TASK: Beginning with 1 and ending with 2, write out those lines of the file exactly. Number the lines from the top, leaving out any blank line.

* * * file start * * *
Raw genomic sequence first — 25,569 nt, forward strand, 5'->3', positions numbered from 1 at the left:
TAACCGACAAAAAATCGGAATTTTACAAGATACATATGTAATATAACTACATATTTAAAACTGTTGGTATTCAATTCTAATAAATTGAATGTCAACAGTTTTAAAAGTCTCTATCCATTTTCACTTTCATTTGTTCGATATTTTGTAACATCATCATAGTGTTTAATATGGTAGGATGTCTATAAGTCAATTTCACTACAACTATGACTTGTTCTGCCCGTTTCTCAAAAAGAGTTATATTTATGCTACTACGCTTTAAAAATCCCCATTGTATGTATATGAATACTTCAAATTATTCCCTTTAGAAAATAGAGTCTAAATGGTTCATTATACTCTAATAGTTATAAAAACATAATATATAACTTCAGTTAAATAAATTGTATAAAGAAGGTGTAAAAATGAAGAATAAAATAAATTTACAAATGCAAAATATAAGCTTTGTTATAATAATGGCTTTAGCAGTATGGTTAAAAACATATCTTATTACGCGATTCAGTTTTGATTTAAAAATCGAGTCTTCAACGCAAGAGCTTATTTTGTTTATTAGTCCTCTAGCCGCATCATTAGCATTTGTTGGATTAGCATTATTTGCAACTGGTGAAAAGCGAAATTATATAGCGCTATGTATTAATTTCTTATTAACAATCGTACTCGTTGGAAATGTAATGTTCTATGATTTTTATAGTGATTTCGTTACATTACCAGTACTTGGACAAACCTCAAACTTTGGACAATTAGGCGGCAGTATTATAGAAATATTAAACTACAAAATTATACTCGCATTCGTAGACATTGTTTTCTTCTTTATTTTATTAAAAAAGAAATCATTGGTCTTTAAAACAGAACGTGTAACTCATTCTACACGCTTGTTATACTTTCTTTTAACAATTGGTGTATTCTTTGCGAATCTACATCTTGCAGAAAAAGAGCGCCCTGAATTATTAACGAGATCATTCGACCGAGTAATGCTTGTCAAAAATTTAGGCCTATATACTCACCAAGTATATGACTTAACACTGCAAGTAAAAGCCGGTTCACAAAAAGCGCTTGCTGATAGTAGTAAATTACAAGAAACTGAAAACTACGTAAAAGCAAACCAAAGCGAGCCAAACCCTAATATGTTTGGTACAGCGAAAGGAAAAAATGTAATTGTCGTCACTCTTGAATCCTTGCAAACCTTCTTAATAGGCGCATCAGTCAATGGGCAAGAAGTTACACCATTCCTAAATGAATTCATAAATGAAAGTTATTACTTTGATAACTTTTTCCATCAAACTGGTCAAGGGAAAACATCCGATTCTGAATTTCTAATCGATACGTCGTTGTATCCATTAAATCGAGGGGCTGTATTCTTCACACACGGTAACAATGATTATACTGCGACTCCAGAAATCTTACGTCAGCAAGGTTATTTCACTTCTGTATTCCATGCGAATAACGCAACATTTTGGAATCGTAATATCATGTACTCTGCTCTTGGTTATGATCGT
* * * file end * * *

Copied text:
Raw genomic sequence first — 25,569 nt, forward strand, 5'->3', positions numbered from 1 at the left:
TAACCGACAAAAAATCGGAATTTTACAAGATACATATGTAATATAACTACATATTTAAAACTGTTGGTATTCAATTCTAATAAATTGAATGTCAACAGTTTTAAAAGTCTCTATCCATTTTCACTTTCATTTGTTCGATATTTTGTAACATCATCATAGTGTTTAATATGGTAGGATGTCTATAAGTCAATTTCACTACAACTATGACTTGTTCTGCCCGTTTCTCAAAAAGAGTTATATTTATGCTACTACGCTTTAAAAATCCCCATTGTATGTATATGAATACTTCAAATTATTCCCTTTAGAAAATAGAGTCTAAATGGTTCATTATACTCTAATAGTTATAAAAACATAATATATAACTTCAGTTAAATAAATTGTATAAAGAAGGTGTAAAAATGAAGAATAAAATAAATTTACAAATGCAAAATATAAGCTTTGTTATAATAATGGCTTTAGCAGTATGGTTAAAAACATATCTTATTACGCGATTCAGTTTTGATTTAAAAATCGAGTCTTCAACGCAAGAGCTTATTTTGTTTATTAGTCCTCTAGCCGCATCATTAGCATTTGTTGGATTAGCATTATTTGCAACTGGTGAAAAGCGAAATTATATAGCGCTATGTATTAATTTCTTATTAACAATCGTACTCGTTGGAAATGTAATGTTCTATGATTTTTATAGTGATTTCGTTACATTACCAGTACTTGGACAAACCTCAAACTTTGGACAATTAGGCGGCAGTATTATAGAAATATTAAACTACAAAATTATACTCGCATTCGTAGACATTGTTTTCTTCTTTATTTTATTAAAAAAGAAATCATTGGTCTTTAAAACAGAACGTGTAACTCATTCTACACGCTTGTTATACTTTCTTTTAACAATTGGTGTATTCTTTGCGAATCTACATCTTGCAGAAAAAGAGCGCCCTGAATTATTAACGAGATCATTCGACCGAGTAATGCTTGTCAAAAATTTAGGCCTATATACTCACCAAGTATATGACTTAACACTGCAAGTAAAAGCCGGTTCACAAAAAGCGCTTGCTGATAGTAGTAAATTACAAGAAACTGAAAACTACGTAAAAGCAAACCAAAGCGAGCCAAACCCTAATATGTTTGGTACAGCGAAAGGAAAAAATGTAATTGTCGTCACTCTTGAATCCTTGCAAACCTTCTTAATAGGCGCATCAGTCAATGGGCAAGAAGTTACACCATTCCTAAATGAATTCATAAATGAAAGTTATTACTTTGATAACTTTTTCCATCAAACTGGTCAAGGGAAAACATCCGATTCTGAATTTCTAATCGATACGTCGTTGTATCCATTAAATCGAGGGGCTGTATTCTTCACACACGGTAACAATGATTATACTGCGACTCCAGAAATCTTACGTCAGCAAGGTTATTTCACTTCTGTATTCCATGCGAATAACGCAACATTTTGGAATCGTAATATCATGTACTCTGCTCTTGGTTATGATCGT